GST evasion: CEOs of large companies/PSUs not to be issued summons at first instance
New Delhi: The Directorate General of GST Intelligence (DGGI) has issued guidelines, which seek to soften the impact of investigations and ensure that no excesses are committed that include minimal personal summons, no repeated summons and generally not issuing summons to CEOs and CFOs of large companies in the first instance for GST evasion.
In a circular issued last week, the Directorate said, "As an enforcement agency, it is imperative for the DGGI to maintain a balance wherein investigations should proceed strictly, as per law, while simultaneously ensuring that no excesses are meted out to the taxpayers and their sensibilities are respected."
The officers have been asked to ensure that a summon for personal appearance is issued only when specifically required. This would imply that the personal presence of an individual is minimised.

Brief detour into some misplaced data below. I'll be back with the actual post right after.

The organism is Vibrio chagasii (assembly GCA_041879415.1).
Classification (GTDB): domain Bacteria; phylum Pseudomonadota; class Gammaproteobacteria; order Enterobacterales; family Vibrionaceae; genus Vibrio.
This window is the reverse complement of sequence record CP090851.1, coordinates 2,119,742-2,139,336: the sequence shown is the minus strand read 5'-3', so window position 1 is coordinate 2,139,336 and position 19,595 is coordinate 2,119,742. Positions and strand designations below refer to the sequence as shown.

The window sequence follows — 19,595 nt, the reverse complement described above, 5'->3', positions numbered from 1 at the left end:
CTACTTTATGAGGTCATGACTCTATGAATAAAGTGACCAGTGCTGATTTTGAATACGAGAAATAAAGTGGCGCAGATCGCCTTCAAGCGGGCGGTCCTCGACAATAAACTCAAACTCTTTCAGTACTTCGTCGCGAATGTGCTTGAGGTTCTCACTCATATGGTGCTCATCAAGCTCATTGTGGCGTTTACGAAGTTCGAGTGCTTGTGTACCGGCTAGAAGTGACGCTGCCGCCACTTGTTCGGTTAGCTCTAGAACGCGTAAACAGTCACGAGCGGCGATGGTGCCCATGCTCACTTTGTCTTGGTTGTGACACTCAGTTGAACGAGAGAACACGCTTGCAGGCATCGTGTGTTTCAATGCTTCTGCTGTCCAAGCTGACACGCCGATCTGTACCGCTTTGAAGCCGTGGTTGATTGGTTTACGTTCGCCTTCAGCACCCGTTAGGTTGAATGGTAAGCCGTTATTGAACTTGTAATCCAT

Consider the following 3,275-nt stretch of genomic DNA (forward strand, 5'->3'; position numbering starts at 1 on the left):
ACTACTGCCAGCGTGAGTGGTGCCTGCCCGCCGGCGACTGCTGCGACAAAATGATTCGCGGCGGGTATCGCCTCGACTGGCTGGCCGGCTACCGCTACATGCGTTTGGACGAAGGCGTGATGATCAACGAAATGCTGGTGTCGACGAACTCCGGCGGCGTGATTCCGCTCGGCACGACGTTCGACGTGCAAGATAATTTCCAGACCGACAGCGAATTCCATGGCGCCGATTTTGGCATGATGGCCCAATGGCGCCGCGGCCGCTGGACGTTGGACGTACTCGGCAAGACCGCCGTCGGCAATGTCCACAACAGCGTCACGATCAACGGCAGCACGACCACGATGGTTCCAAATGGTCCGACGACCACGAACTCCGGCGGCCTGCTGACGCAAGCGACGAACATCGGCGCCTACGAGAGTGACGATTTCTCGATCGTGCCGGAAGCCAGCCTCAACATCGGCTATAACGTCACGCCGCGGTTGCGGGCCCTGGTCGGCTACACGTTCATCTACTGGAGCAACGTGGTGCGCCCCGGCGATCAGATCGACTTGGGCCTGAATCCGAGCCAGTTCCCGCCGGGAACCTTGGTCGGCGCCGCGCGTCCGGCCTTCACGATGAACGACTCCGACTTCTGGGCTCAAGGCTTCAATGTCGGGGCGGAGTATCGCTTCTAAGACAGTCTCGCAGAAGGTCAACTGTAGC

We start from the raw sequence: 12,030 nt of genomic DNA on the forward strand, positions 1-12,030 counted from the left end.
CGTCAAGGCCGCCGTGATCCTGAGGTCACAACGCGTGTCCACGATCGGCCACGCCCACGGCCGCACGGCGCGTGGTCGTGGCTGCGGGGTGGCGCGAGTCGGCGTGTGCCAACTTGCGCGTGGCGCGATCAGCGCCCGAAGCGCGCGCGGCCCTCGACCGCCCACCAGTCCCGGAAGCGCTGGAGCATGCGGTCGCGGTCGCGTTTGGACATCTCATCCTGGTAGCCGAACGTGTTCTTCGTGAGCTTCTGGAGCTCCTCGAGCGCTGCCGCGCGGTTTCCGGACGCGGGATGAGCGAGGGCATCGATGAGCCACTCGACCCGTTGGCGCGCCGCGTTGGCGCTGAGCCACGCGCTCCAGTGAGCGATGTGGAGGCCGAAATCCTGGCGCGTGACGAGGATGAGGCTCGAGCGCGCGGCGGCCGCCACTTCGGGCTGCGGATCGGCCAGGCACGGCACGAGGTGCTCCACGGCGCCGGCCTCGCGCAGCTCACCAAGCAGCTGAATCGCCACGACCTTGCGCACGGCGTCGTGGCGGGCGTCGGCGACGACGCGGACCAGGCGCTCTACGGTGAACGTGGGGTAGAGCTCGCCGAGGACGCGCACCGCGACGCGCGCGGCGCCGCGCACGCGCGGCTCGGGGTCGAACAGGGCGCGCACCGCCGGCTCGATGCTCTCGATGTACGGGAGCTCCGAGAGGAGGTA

In addition, summons should not be issued repeatedly and as far as practicable, a comprehensive statement should be recorded in the first instance itself. The implication of this measure is that any harassment is avoided with repeated summons, personal appearances and whatever needs to be recorded is done at the first instance.
The DGGI has also prescribed that summons for calling for information should also not be issued in piecemeal manner and as far as possible all relevant information should be gathered in one go.
In an important intervention, the DGGI prescribed, "Senior management officials such as CEO, CFO, General Manager of a large company or a PSU should not generally be issued summons at the first instance unless the evidence suggests otherwise."
The DGGI further said that while conducting a search, the officers should be sensitive towards the assessee or party. Special attention should be given to elderly, women and children present in the premises under search.
"Children should be allowed to go to school, after examining their bags. A woman occupying any premises, to be searched, has the right to withdraw before the search party enters, if according to the customs she does not appear in public. If a person in the premises is not well, a medical practitioner may be called. Religious sentiments
of the person under search should not hurt in any way," the DGGI said.